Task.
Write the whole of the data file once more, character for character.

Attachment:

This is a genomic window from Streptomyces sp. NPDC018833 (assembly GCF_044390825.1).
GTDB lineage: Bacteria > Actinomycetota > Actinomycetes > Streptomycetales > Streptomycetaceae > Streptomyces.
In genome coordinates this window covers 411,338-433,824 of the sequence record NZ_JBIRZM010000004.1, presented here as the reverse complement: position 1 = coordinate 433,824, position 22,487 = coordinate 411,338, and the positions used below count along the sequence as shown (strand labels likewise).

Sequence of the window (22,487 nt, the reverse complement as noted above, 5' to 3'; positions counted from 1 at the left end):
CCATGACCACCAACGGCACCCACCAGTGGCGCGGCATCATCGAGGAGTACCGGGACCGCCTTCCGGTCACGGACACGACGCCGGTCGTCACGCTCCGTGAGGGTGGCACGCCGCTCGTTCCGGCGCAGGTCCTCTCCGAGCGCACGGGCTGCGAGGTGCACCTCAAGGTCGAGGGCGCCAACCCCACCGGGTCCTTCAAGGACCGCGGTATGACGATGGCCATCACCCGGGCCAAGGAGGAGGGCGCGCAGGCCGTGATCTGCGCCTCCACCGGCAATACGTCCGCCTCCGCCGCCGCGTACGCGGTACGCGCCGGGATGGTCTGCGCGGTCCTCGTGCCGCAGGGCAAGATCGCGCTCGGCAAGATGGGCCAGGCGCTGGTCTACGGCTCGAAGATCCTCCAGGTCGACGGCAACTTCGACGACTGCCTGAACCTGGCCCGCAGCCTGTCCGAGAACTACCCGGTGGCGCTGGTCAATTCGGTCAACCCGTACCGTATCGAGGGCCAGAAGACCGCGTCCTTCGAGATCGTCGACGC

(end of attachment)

This is a genomic window from Streptomyces sp. NPDC018833 (assembly GCF_044390825.1).
GTDB lineage: Bacteria > Actinomycetota > Actinomycetes > Streptomycetales > Streptomycetaceae > Streptomyces.
In genome coordinates this window covers 411,338-433,824 of the sequence record NZ_JBIRZM010000004.1, presented here as the reverse complement: position 1 = coordinate 433,824, position 22,487 = coordinate 411,338, and the positions used below count along the sequence as shown (strand labels likewise).

Sequence of the window (22,487 nt, the reverse complement as noted above, 5' to 3'; positions counted from 1 at the left end):
CCATGACCACCAACGGCACCCACCAGTGGCGCGGCATCATCGAGGAGTACCGGGACCGCCTTCCGGTCACGGACACGACGCCGGTCGTCACGCTCCGTGAGGGTGGCACGCCGCTCGTTCCGGCGCAGGTCCTCTCCGAGCGCACGGGCTGCGAGGTGCACCTCAAGGTCGAGGGCGCCAACCCCACCGGGTCCTTCAAGGACCGCGGTATGACGATGGCCATCACCCGGGCCAAGGAGGAGGGCGCGCAGGCCGTGATCTGCGCCTCCACCGGCAATACGTCCGCCTCCGCCGCCGCGTACGCGGTACGCGCCGGGATGGTCTGCGCGGTCCTCGTGCCGCAGGGCAAGATCGCGCTCGGCAAGATGGGCCAGGCGCTGGTCTACGGCTCGAAGATCCTCCAGGTCGACGGCAACTTCGACGACTGCCTGAACCTGGCCCGCAGCCTGTCCGAGAACTACCCGGTGGCGCTGGTCAATTCGGTCAACCCGTACCGTATCGAGGGCCAGAAGACCGCGTCCTTCGAGATCGTCGACGC